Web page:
My opinion is that if you are the primary teacher of a child at home, then you are homeschooling. In my opinion, tutoring is supplemental.
My opinions, however are based on the laws for my state. There may be some states where homeschooling is tightly controlled and they may define anyone other than a parent, having any academic contact with a child is to be called a tutor. I get that.
But, having said that, what you want to do is teach someone else's child at home, and so let's go ahead and call that homeschooling.
First, you need to check to see if it is legal where you are. In my state there is nothing restricting you from doing that. I know of parents that have taken on other's children and it has worked nicely. We also have massive homeschooling co-ops where some children (mainly jr.high/high school students) are able to take all their core classes in a group setting.
All of this is perfectly legal in my state. But what you must understand is it is perfectly legal because there are no laws restriciting it.
And, someone that takes on the responsibility of homeschooling someone else's child in their home (homeschooling) will not be represented by organizations like HSLDA.
HSLDA works to defend the rights of the parents teaching their children at home. But even then, if a parent was being told they could not make that decision to have someone else homeschool their child, I'm sure they could secure help if needed.
Now, having said all that, you would also need to seriously consider what you are doing. Not only would you have to meet your expectations, and the child's expectations, but the parent's as well.
You would need to have the parents pay for all materials, including field trips, homeschool group memberships, so on.
Then you would need a weekly salary that would include a set up fee (there is work involved in setting up lesson plans, researching curriculum, acquiring materials you need, so on)
You fee should be based on half a day, unless you are expected to provide care until parents get home from work.
If you will be caring for the child full time, I would look at full time care rates in your area and add $75/week plus expenses. Half days, I would charge full time care rates in your area plus expenses.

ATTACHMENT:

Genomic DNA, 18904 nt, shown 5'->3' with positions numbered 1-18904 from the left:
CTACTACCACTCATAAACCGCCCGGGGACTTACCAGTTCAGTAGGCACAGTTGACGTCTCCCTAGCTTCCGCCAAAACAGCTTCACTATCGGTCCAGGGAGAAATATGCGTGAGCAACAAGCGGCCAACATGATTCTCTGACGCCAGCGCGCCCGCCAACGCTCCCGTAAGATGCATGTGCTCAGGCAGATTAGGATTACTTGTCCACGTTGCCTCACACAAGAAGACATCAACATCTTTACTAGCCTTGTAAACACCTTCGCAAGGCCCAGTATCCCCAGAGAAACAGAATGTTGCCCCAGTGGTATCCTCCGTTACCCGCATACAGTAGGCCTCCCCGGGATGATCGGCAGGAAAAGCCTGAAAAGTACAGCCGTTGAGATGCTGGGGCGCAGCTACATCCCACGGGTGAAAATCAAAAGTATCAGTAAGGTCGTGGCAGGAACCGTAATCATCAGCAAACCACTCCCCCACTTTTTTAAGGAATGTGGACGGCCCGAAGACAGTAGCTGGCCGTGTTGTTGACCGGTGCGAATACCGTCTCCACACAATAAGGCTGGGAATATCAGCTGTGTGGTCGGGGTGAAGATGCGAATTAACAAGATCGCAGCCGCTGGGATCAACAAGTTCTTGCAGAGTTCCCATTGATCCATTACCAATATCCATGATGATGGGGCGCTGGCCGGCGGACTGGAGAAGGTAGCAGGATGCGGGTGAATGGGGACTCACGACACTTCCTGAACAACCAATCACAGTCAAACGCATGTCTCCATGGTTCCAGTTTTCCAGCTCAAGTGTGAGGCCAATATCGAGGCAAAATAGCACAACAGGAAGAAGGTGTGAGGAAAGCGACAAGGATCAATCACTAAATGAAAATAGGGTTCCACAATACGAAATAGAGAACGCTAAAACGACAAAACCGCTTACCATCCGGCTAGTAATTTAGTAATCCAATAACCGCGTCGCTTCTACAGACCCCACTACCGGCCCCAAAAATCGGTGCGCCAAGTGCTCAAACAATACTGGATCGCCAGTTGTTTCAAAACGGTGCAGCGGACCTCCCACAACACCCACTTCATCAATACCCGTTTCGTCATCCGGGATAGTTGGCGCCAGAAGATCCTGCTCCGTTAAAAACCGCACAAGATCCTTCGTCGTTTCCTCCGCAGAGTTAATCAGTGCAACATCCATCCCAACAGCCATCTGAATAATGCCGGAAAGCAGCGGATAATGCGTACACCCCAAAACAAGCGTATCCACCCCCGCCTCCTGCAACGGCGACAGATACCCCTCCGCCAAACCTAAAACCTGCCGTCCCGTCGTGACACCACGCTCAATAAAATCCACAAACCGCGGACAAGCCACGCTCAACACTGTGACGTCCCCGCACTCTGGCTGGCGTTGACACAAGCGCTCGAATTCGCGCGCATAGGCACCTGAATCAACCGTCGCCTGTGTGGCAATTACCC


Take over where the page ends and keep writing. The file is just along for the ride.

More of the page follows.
But, that's just me and my bag full of opinions....
one hundred billion dollars....actually I don't know....$21.93 per hour for the first 2 days and then a raise every week or so...jk..Yeah..I have no idea
This is, technically, not homeschooling, but tutoring.
To get an idea on tutoring rates nationwide (since you do not give any idea where you are located), see these sites:
Hope this helps. :)
Chatham is right, this is not home schooling...you would be tutoring. By most state's definitions, to be home schooling, you must be teaching your own children...ONLY. Even getting several families together each day to home school is generally not allowed, though getting together for specific activities (i.e. field trips, woodworking classes, etc.), are allowed. It's different for each state. But you do not hire someone to home school your children.
Find out the laws for your state. I will tell you how it is here, in case it is similar for you.
In CA there are different rules and definitions depending on which method you are using. The first consideration is school registration. The student must be enrolled at a school, or use the tutor option.
The full day tutor option has specific rules. You must have a CA credential, teach at least 4 hours a day, etc. This is not true of the other homeschool options. It is also not the same as just tutoring a child after school in math, for instance, because they are already enrolled in another school. "Tutor" has a special meaning when that is all your child has for schooling.
If the student is enrolled in a public or private school or independent homeschool program, and you are just helping with the work and daily care, that is acceptable, but you have to work it out as to who assigns the work and who is responsible for evaluations, preparation, etc. You can offer "daycare" to the child with additional academic focus without stepping on any toes, as long as the child is enrolled elsewhere. Anyone can offer daycare, but be prepared to answer truancy questions if someone becomes aware and "interested" in your business.
If you actually create your own "school," which is legal in CA, you can teach other children. You would have a private school and be subject to all the laws and codes of a school, although you can run it out of your home. Just check for local laws to see if you need a business license, inspection, etc.
I would suggest the "daycare" type option, so that someone else is responsible for the academic records and such. It is a big responsibility taking on the whole education of someone else's child. Let the parent keep some of that by researching what is legal, what programs and methods there are, and how he/she wants the child to be taught/raised. Then you are just an assistant on a daily basis.
I would charge depending on how much the parent is involved and how much material I am expected to prepare,etc. Make it more than day care costs, do it per hour, with add-ons for preparation, grading, materials, etc.
Get everything in writing, including waivers regarding safety and educational "neglect," etc. You don't want a parent blaming you when they have to repeat high school courses or can't get into a "good college."
Depends on experience, education, how many hours per week, etc. Also, it'd probably have to be something between what childcare for those hours would cost (like daycare rates for elementary kids during the summer) and private school costs for where you live.
This article contents is post by this website user, EduQnA.com doesn't promise its accuracy.
More Questions & Answers...